Just hours before the president addresses the nation from the Oval Office, the White House has sent out findings of a new scientific study which pegs the rate of oil flowing into the Gulf at roughly seven to twelve times the initial estimate.
According to the work of a group of government and independent scientists under the direction of Secretary of Energy Steven Chu and Secretary of the Interior Ken Salazar, the amount of oil now being unleashed into the Gulf is between 35,000 and 60,000 barrels per day. This is a vast increase from the early estimates of roughly 5,000 barrels a day. It is also much more than the revised estimates that pegged the flow at a low end of 12,00 barrels, with a high end of 19,000 to 25,000 barrels.
It is a striking reflection of just how much ecological damage has been caused so far and a damaging illustration of how out of touch (or deliberately misleading) the team at BP was in the immediate wake of the spill.
If the oil has been spilling at this rate from the outset, it means that anywhere between 1.96 million and 3.36 million barrels of oil has gushed into the Gulf. In the Exxon Valdez crisis, a total of 250,000 barrels spilled into the waters off the coast of Alaska.
Meanwhile, BP says that it is only collecting between 15,000 and 18,000 barrels a day.
Here is the full release, in which it should be noted that the upper limit for the new estimates is deemed, "less certain.":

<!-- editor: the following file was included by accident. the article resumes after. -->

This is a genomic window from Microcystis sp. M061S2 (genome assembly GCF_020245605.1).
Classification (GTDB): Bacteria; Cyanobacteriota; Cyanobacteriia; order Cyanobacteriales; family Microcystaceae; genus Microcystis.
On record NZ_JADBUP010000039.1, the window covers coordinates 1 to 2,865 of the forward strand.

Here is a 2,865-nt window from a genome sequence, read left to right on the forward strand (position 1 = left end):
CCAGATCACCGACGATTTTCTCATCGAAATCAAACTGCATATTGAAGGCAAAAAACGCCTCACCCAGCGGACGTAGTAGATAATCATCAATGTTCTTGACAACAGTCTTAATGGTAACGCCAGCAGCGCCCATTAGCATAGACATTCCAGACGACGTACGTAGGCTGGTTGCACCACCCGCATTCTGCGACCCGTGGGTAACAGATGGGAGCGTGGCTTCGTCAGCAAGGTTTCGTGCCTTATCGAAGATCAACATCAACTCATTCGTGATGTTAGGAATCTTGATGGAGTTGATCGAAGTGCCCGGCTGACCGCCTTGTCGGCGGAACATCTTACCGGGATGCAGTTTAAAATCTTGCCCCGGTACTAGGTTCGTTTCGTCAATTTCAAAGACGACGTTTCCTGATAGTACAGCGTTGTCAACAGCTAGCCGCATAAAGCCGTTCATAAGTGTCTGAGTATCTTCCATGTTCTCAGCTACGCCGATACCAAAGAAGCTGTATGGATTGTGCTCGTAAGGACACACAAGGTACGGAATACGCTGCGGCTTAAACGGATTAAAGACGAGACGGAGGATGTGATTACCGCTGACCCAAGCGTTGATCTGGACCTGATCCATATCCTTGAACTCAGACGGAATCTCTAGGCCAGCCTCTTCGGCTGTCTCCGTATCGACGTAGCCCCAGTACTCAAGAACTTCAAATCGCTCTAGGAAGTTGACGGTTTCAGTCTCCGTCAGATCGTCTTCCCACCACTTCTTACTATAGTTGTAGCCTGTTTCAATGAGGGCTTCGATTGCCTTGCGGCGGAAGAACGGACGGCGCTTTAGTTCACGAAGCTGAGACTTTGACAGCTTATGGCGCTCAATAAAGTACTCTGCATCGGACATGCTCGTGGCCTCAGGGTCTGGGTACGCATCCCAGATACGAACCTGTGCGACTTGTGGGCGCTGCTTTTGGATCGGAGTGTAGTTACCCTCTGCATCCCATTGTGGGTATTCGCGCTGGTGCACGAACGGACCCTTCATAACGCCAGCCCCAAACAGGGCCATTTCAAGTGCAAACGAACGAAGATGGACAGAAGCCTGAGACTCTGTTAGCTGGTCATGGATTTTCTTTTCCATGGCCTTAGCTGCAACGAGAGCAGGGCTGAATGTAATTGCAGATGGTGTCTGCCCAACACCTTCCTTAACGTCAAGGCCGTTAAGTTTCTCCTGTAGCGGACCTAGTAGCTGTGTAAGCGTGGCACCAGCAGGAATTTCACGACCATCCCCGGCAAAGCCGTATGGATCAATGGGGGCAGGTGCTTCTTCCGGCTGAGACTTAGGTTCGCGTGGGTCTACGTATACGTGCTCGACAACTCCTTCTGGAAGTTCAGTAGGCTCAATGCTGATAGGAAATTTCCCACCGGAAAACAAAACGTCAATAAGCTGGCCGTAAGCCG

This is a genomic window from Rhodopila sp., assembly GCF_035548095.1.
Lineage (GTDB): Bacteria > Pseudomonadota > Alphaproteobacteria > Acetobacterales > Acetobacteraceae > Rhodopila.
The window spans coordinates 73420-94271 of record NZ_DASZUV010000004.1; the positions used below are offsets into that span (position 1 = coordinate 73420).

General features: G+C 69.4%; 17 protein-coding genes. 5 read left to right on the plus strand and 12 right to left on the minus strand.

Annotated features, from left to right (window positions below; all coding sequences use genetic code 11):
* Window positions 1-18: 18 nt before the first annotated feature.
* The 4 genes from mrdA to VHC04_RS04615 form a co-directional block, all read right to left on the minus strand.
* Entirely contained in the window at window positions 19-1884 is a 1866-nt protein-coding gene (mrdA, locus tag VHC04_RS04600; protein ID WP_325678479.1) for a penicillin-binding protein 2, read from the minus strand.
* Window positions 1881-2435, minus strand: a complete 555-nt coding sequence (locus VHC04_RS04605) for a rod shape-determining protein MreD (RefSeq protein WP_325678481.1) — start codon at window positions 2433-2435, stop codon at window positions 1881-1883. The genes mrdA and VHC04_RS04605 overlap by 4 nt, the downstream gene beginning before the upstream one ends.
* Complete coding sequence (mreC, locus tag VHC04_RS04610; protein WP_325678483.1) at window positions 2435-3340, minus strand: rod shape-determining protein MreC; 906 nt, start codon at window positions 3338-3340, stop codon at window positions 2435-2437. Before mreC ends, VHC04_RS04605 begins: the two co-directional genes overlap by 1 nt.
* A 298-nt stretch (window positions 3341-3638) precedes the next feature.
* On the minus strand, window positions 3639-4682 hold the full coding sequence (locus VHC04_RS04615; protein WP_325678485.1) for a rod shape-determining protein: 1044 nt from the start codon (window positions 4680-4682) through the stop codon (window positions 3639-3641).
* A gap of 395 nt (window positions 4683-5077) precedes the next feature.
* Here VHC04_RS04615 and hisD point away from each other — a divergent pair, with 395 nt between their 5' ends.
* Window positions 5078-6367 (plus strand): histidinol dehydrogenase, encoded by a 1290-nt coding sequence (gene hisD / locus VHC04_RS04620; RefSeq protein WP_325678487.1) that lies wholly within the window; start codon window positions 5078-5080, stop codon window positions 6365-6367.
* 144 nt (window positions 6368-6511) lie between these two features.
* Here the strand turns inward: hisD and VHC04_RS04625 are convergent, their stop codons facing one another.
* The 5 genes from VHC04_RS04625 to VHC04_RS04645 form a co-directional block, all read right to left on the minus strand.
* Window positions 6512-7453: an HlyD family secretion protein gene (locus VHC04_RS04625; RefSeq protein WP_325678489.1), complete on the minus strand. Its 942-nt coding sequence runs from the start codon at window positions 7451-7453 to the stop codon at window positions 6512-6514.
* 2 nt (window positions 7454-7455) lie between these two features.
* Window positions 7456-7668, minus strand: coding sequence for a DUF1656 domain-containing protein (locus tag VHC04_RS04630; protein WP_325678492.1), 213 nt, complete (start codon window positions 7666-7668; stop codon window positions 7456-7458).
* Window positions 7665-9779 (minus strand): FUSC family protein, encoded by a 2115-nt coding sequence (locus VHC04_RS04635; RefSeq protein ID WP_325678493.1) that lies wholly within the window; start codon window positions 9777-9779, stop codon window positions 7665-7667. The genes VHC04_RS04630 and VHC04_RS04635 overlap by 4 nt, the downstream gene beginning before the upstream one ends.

Based on updated information and scientific assessments, Secretary of Energy Steven Chu, Secretary of the Interior Ken Salazar, and Chair of the National Incident Command's Flow Rate Technical Group (FRTG) Dr. Marcia McNutt (Director of the U.S. Geological Survey) today announced an improved estimate of how much oil is flowing from the leaking BP well.
Secretary Chu, Secretary Salazar, and Dr. McNutt convened a group of federal and independent scientists on Monday to discuss new analyses and data points obtained over the weekend to produce updated flow rate estimates. Working together, U.S. government and independent scientists estimate that the most likely flow rate of oil today is between 35,000 and 60,000 barrels per day. The improved estimate is based on more and better data that is now available and that helps increase the scientific confidence in the accuracy of the estimate.
At the direction of the federal government, BP is implementing multiple strategies to significantly expand the leak containment capabilities at the sea floor even beyond the upper level of today's improved estimate. The Lower Marine Riser Package (LMRP) cap that is currently in place can capture up to 18,000 barrels of oil per day. At the direction of the federal government, BP is deploying today a second containment option, called the Q4000, which could expand total leak containment capacity to 20,000-28,000 barrels per day. Overall, the leak containment strategy that BP was required to develop projects containment capacity expanding to 40,000-53,000 barrels per day by the end of June and 60,000-80,000 barrels per day by mid-July.